upper waypoint

The Problem With Colorblindness

Save ArticleSave Article
Failed to save article

Please try again

Do you use the phrase “I don't see color?” Autumn McDonald explains why, unless you can’t see red, green or blue, she wants you to stop.

It's been like nails on a chalkboard every time I hear people speak of colorblindness. I abhor the term and alleged practice.

Even here in this sanctuary city, within a sanctuary state, people regularly say racist things to me. Like a mom at a daycare asking if I thought my daughter's hair would turn out as “beautiful loose curls” or instead would be “tight and yucky”  I can only imagine this was her reference to the standard texture of a Black person's hair. She then shared her fear that her own daughter would end up with a terrible, quote-unquote “Jew fro.”

My issues with experiences like these are many, but sit largely in how uncomfortable it makes some of my white friends to hear about them. When I try to share these parts of my life, their lack of desire to talk about race becomes clear, and shows me that they don't want me to bring my full self to the table. I can come with my love of hummus or references to Depeche Mode, but not with anything that differs from them  not with my Black self.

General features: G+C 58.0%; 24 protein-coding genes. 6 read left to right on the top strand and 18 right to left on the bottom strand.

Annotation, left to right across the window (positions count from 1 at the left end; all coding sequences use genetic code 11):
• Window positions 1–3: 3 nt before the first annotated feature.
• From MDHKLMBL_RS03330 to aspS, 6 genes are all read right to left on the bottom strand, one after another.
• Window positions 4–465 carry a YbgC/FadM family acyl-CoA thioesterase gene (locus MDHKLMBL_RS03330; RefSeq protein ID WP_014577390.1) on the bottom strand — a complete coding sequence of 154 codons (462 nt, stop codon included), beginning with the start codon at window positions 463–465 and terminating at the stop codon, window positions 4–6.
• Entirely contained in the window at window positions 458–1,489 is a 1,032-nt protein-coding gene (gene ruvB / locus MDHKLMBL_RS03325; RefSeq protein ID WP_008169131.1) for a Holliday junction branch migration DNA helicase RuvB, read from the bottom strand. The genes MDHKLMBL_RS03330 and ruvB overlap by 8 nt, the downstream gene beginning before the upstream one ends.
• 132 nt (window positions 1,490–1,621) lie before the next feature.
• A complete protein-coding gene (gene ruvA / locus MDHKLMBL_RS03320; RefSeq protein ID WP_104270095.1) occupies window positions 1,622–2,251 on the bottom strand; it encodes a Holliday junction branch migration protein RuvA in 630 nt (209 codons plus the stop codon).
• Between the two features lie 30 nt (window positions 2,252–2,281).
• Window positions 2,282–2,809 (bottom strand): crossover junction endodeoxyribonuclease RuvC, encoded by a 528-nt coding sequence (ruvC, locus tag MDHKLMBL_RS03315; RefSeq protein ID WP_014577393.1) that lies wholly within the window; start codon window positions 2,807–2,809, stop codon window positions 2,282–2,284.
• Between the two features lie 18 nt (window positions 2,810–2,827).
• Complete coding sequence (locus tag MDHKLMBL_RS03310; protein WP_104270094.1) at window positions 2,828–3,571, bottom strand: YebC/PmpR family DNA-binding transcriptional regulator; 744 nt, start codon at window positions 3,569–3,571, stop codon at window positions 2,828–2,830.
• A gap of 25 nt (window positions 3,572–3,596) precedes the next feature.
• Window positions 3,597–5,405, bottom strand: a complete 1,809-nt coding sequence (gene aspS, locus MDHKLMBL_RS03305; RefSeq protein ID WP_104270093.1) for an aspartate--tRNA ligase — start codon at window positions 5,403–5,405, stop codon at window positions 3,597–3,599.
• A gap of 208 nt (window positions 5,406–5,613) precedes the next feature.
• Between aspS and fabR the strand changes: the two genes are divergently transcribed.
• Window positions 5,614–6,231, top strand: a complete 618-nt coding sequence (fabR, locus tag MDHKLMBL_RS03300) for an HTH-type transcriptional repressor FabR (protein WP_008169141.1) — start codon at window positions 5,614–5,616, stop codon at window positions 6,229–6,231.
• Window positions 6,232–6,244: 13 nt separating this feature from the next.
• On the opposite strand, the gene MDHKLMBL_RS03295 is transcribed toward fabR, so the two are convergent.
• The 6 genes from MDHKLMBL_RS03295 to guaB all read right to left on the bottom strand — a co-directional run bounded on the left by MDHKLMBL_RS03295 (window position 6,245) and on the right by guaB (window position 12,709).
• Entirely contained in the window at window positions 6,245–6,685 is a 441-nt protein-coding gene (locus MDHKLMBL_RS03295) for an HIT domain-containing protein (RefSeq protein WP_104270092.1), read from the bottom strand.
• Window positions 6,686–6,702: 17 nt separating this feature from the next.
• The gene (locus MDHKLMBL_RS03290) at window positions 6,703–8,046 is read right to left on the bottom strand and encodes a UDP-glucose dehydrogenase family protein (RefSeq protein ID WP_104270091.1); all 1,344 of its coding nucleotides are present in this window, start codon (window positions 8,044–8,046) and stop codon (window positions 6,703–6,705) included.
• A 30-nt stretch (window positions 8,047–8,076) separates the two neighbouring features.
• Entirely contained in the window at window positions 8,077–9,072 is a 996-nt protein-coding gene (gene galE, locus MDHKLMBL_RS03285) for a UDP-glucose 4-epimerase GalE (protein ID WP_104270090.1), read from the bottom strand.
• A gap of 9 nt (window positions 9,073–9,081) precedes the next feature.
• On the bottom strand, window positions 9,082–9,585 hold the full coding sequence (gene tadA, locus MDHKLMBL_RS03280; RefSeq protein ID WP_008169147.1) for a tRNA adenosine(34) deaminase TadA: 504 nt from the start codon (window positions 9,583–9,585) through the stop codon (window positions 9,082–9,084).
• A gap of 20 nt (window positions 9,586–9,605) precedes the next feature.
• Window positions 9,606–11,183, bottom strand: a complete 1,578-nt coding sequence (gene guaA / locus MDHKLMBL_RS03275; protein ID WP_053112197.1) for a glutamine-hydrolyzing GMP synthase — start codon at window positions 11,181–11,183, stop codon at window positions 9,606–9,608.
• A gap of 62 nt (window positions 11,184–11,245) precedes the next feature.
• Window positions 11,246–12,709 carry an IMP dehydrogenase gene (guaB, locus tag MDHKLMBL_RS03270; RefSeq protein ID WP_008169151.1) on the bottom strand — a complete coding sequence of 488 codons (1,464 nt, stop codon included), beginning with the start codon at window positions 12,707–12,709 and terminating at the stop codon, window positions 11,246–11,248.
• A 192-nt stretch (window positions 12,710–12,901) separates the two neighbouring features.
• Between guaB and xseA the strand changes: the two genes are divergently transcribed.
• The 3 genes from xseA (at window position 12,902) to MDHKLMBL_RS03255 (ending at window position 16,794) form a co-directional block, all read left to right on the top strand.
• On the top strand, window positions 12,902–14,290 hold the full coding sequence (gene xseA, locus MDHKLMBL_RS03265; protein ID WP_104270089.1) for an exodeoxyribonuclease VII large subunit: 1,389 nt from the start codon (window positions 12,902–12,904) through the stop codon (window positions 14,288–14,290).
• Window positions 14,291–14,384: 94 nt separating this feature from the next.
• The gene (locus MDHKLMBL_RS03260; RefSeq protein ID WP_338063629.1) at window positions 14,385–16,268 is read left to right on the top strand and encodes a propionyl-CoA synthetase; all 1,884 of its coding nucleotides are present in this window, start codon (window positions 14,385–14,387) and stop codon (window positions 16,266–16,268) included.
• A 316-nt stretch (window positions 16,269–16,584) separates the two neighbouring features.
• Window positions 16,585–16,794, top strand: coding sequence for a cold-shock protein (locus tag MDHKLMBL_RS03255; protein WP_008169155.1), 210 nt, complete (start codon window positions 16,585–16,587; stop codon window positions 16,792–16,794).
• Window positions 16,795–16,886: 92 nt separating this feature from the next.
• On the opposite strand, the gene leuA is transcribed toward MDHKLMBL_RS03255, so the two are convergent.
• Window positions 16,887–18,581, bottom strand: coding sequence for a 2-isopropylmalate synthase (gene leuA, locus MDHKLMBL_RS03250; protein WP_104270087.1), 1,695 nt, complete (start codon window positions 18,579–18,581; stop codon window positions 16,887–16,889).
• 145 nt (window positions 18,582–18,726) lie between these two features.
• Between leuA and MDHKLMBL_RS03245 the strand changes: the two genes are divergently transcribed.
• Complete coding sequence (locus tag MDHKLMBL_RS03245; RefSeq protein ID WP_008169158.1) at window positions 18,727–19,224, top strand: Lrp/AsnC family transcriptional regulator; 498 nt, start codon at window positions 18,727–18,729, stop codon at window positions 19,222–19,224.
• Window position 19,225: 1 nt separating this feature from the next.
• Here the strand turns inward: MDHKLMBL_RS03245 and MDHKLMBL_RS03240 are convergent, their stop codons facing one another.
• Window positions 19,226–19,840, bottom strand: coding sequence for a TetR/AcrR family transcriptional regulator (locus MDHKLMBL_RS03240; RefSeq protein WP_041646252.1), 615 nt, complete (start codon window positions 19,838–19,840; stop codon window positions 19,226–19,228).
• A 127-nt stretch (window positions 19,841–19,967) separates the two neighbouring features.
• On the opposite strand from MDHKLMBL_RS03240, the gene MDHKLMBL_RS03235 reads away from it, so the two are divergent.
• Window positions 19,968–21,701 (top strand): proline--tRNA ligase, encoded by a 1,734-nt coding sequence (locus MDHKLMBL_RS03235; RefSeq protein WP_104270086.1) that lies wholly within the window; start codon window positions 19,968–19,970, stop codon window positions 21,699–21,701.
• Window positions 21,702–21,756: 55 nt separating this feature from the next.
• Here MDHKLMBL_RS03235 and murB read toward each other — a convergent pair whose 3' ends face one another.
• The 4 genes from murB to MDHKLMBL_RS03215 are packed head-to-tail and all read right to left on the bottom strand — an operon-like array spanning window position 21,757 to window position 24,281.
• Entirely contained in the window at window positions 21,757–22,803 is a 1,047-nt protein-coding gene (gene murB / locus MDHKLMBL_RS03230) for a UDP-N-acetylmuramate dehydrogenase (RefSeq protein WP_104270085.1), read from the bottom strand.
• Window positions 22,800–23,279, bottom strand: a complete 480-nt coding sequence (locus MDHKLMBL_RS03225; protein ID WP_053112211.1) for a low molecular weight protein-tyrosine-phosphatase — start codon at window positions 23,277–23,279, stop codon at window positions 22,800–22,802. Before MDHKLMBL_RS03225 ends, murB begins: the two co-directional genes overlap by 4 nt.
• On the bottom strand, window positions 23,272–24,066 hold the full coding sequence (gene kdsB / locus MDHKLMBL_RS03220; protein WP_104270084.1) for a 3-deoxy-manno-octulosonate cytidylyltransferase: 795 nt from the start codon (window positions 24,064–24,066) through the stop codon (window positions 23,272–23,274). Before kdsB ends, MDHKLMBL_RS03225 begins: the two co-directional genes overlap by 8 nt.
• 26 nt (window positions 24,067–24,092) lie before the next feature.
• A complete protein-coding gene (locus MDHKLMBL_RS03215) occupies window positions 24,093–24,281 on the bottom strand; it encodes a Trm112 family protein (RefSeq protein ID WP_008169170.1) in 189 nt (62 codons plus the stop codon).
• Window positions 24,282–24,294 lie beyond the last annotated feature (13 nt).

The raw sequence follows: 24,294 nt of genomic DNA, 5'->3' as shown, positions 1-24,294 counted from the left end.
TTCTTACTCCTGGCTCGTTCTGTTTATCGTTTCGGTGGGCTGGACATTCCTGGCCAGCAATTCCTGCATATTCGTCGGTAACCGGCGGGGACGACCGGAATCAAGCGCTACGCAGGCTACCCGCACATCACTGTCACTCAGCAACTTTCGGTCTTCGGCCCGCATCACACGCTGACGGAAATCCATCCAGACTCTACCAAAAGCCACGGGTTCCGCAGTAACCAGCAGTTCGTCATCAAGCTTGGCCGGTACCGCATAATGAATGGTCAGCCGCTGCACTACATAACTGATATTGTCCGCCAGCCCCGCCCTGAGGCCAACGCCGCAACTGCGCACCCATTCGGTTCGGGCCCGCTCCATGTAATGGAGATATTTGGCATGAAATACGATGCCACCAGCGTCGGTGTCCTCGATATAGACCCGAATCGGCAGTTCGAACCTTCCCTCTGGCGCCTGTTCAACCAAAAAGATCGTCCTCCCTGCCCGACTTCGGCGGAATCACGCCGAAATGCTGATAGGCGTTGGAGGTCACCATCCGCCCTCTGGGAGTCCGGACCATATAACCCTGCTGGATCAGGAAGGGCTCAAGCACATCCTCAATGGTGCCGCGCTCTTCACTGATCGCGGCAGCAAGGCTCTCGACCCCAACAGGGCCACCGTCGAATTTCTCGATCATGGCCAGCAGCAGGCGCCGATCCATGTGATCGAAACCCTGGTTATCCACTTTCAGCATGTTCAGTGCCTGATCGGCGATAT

Recently, I met up with an old colleague. She recounted a night at a decadent hotel. It was so beautiful and over the top, she said, that it seemed like, “a slave girl should walk up.” I was reeling. She didn't skip a beat. Does she not see me as Black because of her view of me as an accomplished Stanford grad  wiped of my identity in her perceived elevation of my status? Is she sharing these inner thoughts, in mixed company, because she has forgotten I'm Black?


So here's the thing, don't forget. Don't ever forget. See my difference, respect it, don't be threatened by it. Being white and speaking of race doesn't mean you're bad. Be willing to sit in the discomfort of us figuring it out  not sweeping it under the rug.

Saying you don't see color robs groups of their identity, experience, plight, beauty, and strength. Saying you’re color blind means you can't address racism in all its tentacled infrastructure  because you can't address what you aren't willing to see.

So good people, I implore you to be color curious … no, color brave. Hell, be color heroic!

I’m Autumn McDonald and I share this Perspective in an attempt to do the same.

Autumn McDonald heads a nonprofit in Oakland where she lives with her husband and three children.

lower waypoint
next waypoint